The economics of Oil & Gas production vary by region. Mercer Capital focuses on trends in the Eagle Ford, Permian, Bakken, and Marcellus and Utica plays. The cost of producing oil and gas depends on the geological makeup of the reserve, depth of reserve, and cost to transport the raw crude to market. We can observe different costs in different regions depending on these factors. This quarter we take a closer look at the Marcellus and Utica shales.
Production and Activity Levels
Estimated Appalachian production (on a barrels of oil equivalent, or “boe” basis) decreased approximately 1% year-over-year through late December. Production in the Eagle Ford, Permian, and Bakken increased 16%, 11%, and 5% year-over-year. Despite a much-improved year-over-year commodity price environment, Appalachian production was fairly stable, largely due to high price volatility over the year, which left the markets uncertain as to where prices would be going forward.
Rig counts continued to climb in all four basins over the last year. Growth rates in the Appalachian and Permian basins were more modest, while rates for the Bakken and Eagle Ford basins were notably higher. The Appalachian rig count rose 30% from 40 to 52 rigs. Among the oil-focused basins, the Eagle Ford led with a 71% increase from 42 to 72 rigs. The Bakken followed with a 56% increase (27 to 42 rigs), while the Permian had the lowest increase with a 24% increase (283 to 350 rigs).
As is typical, Appalachian production has been relatively flat despite its rig count growth. That’s due to the basin’s higher production declines which necessitate a higher rig count to maintain production levels.
Commodity Price Volatility
Henry Hub natural gas front-month futures prices have experienced significant volatility over the latest year. Prices began 2022 on a general upswing before rising sharply as the market reacted to Russia’s invasion of Ukraine in late February. As Russia subsequently began leveraging its natural gas supplies against Europe in retaliation of Europe’s response to the war in Ukraine, natural gas prices became notably more volatile. They rose from an early March low of $4.56 to an early June high of $9.29 — only to drop back to $5.39 in late June and then hit a 2022 high of $9.42 in late August. By mid-December, Henry Hub had declined, albeit with only lightly reduced volatility, to $5.79.
Oil prices, as benchmarked by West Texas Intermediate (WTI) and Brent Crude (Brent), also began 2022 on a steady upward trend that took the WTI from $76/bbl to $88/bbl and the Brent from $79/bbl to $91/bbl, prior to the Russian invasion. As the reality of the Russian-Ukraine war took hold, the oil benchmarks showed a marked uptick in volatility that lasted into mid-May, with prices hitting highs of $120/bbl and $128/bbl, and lows of $93/bbl and $96/bbl. Since then, WTI and Brent prices have trended downward, exhibiting more typical volatility other than modest rallies in August and October. As of mid-December, WTI sat at $73/bbl and Brent at $78/bbl.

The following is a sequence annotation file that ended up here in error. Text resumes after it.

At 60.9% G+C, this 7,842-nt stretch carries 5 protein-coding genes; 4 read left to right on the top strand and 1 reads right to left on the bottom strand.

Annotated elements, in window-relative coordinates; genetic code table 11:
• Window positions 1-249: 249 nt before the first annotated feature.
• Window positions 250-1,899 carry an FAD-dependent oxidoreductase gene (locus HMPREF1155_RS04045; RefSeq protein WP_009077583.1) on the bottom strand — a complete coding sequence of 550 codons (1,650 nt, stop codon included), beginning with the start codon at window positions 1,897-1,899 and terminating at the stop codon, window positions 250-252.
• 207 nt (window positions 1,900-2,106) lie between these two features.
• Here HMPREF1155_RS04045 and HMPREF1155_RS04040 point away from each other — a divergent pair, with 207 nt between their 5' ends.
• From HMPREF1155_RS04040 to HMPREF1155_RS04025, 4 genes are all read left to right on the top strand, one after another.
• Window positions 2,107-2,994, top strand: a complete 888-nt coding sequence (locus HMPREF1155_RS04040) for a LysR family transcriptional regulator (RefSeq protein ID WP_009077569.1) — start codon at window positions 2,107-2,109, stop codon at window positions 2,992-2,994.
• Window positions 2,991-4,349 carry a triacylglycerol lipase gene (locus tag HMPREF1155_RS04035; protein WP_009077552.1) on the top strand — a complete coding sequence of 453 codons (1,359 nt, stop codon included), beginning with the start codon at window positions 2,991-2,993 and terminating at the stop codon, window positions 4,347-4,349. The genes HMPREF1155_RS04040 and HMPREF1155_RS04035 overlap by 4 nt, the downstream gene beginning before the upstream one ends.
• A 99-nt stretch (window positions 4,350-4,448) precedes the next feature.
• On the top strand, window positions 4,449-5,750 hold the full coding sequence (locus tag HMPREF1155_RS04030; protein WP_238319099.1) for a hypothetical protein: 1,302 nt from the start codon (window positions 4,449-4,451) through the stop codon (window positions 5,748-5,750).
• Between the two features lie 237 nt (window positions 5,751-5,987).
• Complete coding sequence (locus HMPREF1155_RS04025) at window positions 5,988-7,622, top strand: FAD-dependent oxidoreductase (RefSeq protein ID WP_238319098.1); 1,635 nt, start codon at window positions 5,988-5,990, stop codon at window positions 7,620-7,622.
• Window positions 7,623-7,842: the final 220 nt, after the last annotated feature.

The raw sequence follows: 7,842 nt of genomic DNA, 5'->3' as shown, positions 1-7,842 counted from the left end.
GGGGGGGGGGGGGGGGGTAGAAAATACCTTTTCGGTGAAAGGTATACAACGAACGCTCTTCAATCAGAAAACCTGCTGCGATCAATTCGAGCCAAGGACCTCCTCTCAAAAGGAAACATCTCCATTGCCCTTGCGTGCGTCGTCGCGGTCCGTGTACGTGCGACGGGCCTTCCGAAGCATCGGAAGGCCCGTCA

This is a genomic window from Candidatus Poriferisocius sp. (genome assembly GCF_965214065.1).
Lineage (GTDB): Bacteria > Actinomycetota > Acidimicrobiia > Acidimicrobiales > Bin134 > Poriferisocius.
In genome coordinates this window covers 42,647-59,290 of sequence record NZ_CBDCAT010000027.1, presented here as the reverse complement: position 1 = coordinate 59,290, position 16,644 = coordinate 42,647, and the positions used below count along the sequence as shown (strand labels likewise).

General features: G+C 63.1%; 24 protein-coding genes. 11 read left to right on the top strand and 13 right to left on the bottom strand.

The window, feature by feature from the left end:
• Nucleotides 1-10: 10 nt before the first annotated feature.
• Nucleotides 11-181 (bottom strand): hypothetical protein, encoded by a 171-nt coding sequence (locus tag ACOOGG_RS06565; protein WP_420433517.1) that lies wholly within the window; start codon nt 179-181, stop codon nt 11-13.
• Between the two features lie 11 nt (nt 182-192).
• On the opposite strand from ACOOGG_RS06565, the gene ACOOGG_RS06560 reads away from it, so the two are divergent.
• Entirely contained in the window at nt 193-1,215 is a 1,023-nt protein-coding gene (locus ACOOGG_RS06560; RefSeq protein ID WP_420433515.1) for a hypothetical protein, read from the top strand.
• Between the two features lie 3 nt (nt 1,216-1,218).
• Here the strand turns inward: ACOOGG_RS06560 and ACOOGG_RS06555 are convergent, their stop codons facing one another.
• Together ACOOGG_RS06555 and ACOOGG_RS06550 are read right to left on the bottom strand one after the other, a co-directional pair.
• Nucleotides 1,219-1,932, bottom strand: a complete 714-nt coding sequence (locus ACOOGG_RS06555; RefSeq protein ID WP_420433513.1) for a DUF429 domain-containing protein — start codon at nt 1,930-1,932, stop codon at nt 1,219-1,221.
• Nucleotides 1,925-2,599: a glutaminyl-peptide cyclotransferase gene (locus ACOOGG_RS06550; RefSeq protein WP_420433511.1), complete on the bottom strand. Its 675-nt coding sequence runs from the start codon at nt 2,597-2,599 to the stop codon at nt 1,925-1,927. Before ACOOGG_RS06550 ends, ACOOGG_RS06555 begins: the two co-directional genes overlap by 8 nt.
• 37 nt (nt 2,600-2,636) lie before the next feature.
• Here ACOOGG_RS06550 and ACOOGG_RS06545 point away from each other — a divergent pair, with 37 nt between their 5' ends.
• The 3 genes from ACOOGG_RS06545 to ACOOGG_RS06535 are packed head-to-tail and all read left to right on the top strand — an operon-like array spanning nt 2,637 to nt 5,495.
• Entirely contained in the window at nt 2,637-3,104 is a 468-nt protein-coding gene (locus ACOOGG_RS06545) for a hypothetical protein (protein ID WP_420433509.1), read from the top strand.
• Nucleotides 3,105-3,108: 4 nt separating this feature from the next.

The Appalachian public comp group saw markedly strong stock price performance over the past year (through December 12th), led by Antero and EQT with price increases of 90% and 77% as of December 12th. The remaining members of the comp group showed more modest 1-year price increases of 12% to 38%. Prices peaked in early June for all members, except EQT, with year-to-date increases of 71% to 171%. EQT’s stock price peaked in mid-September at a year-to-date increase of 143%. Stock prices fell sharply beginning in mid-September but reversed direction immediately following the sabotage of the Nord Stream pipelines in the Baltic Sea that transport Russian natural gas to northern Europe.
Antero and EQT led the way among this group for several reasons. For Antero, one reason appears to have been its lack of hedging for 2023, which has allowed it greater exposure to the uptick in gas prices and has allowed Antero to be aggressive in paying down debt. EQT, on the other hand, does have more near-term hedging ceilings to deal with. However, its strength is in its operational efficiencies, whereby their recent literature demonstrates breakeven operating expenses at $1.37 per mcf. This is among the lowest in the industry and allows them to accumulate cash flow.
Appalachian production held steady in 2022 despite historically high commodity price volatility driven by the Russian-Ukraine war, the sabotage of the Nord Stream pipelines, and rising LNG exports to Europe to stave-off potential winter heating shortages. The Q4 Appalachian rig count is at a level beyond that needed for production volume maintenance, so there would seem to be at least some potential for Henry Hub price reductions going into 2023. However, the demand for new natural gas supplies to Europe provides a countervailing wind to any potential downward movement in natural gas prices. In the end, the natural gas markets seem to be in the midst of a series of events that promise continued supply and demand shifts with no certainty as to where the market will go in 2023.
We have assisted many clients with various valuation needs in the upstream oil and gas space for both conventional and unconventional plays in North America and around the world. Contact a Mercer Capital professional to discuss your needs in confidence and learn more about how we can help you succeed.